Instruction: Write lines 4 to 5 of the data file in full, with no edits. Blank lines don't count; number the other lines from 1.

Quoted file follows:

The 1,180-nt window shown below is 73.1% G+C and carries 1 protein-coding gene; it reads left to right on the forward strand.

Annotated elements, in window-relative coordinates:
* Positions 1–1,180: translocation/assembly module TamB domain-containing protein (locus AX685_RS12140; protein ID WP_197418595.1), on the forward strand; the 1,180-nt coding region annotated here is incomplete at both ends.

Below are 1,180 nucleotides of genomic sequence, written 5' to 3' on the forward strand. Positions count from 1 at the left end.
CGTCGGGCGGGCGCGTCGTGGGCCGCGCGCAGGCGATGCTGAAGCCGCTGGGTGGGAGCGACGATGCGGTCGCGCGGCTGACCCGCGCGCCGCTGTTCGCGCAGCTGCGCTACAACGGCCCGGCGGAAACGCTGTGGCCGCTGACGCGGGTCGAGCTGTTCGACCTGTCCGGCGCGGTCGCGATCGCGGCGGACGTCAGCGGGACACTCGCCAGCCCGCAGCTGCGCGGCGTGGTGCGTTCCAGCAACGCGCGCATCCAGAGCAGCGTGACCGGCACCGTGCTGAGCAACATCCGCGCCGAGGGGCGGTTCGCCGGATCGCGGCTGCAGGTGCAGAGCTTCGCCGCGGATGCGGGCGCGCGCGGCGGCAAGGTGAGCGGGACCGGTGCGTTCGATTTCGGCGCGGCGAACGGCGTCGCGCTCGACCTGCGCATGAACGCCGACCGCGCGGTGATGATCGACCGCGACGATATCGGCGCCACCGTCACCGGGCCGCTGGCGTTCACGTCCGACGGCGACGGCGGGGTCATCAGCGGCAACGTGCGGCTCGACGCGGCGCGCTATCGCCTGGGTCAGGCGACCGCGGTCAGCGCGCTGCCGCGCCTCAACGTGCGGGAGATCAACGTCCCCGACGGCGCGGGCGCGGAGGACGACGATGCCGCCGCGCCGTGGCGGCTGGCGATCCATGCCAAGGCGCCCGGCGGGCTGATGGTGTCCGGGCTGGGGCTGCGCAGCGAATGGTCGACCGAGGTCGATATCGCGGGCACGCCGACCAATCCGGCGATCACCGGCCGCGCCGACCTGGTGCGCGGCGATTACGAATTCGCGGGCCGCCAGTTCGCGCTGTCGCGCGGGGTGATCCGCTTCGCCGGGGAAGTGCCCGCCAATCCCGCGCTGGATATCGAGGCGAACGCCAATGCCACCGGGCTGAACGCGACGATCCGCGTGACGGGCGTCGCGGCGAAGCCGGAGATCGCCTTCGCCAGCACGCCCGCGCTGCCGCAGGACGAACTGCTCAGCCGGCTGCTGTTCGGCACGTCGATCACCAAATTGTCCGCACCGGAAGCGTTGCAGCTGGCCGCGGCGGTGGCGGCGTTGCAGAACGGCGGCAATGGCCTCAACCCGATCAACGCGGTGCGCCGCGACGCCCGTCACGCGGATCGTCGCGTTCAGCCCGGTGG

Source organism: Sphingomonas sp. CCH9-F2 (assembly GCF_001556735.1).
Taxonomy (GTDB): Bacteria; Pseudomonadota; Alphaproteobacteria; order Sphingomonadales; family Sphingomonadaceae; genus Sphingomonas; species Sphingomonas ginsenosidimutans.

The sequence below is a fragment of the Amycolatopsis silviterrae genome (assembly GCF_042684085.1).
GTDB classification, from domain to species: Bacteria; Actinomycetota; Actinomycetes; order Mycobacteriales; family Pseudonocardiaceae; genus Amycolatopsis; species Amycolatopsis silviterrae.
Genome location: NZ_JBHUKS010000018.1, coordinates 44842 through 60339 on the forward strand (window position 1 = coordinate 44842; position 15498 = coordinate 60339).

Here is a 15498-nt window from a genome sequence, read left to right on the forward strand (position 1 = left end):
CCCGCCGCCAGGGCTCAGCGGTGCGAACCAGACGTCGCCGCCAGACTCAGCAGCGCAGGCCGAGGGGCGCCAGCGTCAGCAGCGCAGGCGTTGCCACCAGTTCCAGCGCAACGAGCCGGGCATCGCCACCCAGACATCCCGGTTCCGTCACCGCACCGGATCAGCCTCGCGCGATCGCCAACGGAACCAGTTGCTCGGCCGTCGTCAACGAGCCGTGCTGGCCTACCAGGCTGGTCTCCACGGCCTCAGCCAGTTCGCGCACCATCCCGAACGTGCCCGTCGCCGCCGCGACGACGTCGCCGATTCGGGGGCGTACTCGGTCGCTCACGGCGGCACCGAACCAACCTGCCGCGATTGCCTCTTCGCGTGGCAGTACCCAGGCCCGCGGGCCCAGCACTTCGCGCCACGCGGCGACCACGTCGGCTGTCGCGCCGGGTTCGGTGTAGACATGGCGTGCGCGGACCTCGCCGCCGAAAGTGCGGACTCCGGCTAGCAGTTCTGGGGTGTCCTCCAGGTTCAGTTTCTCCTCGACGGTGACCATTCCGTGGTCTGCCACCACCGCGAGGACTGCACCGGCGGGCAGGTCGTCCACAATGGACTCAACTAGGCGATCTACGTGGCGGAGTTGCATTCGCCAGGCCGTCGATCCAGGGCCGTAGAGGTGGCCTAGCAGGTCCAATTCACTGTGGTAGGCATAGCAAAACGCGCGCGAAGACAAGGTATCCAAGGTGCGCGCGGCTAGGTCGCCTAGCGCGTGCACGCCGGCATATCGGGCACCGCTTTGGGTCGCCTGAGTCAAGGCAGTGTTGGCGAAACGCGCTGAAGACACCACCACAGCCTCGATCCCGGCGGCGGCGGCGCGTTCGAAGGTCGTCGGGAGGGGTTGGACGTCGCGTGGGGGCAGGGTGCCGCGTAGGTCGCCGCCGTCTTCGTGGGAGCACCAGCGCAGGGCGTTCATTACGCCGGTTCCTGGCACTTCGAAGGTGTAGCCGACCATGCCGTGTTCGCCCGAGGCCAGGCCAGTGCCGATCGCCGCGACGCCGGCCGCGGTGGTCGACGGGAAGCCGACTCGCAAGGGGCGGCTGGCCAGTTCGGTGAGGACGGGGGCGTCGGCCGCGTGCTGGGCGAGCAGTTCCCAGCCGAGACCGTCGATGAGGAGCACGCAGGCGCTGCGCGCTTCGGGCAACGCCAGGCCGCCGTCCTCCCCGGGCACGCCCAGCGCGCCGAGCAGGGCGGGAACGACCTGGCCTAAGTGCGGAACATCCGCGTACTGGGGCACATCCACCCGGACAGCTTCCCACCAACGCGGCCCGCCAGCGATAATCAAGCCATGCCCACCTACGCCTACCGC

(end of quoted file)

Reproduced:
Below are 1,180 nucleotides of genomic sequence, written 5' to 3' on the forward strand. Positions count from 1 at the left end.
CGTCGGGCGGGCGCGTCGTGGGCCGCGCGCAGGCGATGCTGAAGCCGCTGGGTGGGAGCGACGATGCGGTCGCGCGGCTGACCCGCGCGCCGCTGTTCGCGCAGCTGCGCTACAACGGCCCGGCGGAAACGCTGTGGCCGCTGACGCGGGTCGAGCTGTTCGACCTGTCCGGCGCGGTCGCGATCGCGGCGGACGTCAGCGGGACACTCGCCAGCCCGCAGCTGCGCGGCGTGGTGCGTTCCAGCAACGCGCGCATCCAGAGCAGCGTGACCGGCACCGTGCTGAGCAACATCCGCGCCGAGGGGCGGTTCGCCGGATCGCGGCTGCAGGTGCAGAGCTTCGCCGCGGATGCGGGCGCGCGCGGCGGCAAGGTGAGCGGGACCGGTGCGTTCGATTTCGGCGCGGCGAACGGCGTCGCGCTCGACCTGCGCATGAACGCCGACCGCGCGGTGATGATCGACCGCGACGATATCGGCGCCACCGTCACCGGGCCGCTGGCGTTCACGTCCGACGGCGACGGCGGGGTCATCAGCGGCAACGTGCGGCTCGACGCGGCGCGCTATCGCCTGGGTCAGGCGACCGCGGTCAGCGCGCTGCCGCGCCTCAACGTGCGGGAGATCAACGTCCCCGACGGCGCGGGCGCGGAGGACGACGATGCCGCCGCGCCGTGGCGGCTGGCGATCCATGCCAAGGCGCCCGGCGGGCTGATGGTGTCCGGGCTGGGGCTGCGCAGCGAATGGTCGACCGAGGTCGATATCGCGGGCACGCCGACCAATCCGGCGATCACCGGCCGCGCCGACCTGGTGCGCGGCGATTACGAATTCGCGGGCCGCCAGTTCGCGCTGTCGCGCGGGGTGATCCGCTTCGCCGGGGAAGTGCCCGCCAATCCCGCGCTGGATATCGAGGCGAACGCCAATGCCACCGGGCTGAACGCGACGATCCGCGTGACGGGCGTCGCGGCGAAGCCGGAGATCGCCTTCGCCAGCACGCCCGCGCTGCCGCAGGACGAACTGCTCAGCCGGCTGCTGTTCGGCACGTCGATCACCAAATTGTCCGCACCGGAAGCGTTGCAGCTGGCCGCGGCGGTGGCGGCGTTGCAGAACGGCGGCAATGGCCTCAACCCGATCAACGCGGTGCGCCGCGACGCCCGTCACGCGGATCGTCGCGTTCAGCCCGGTGG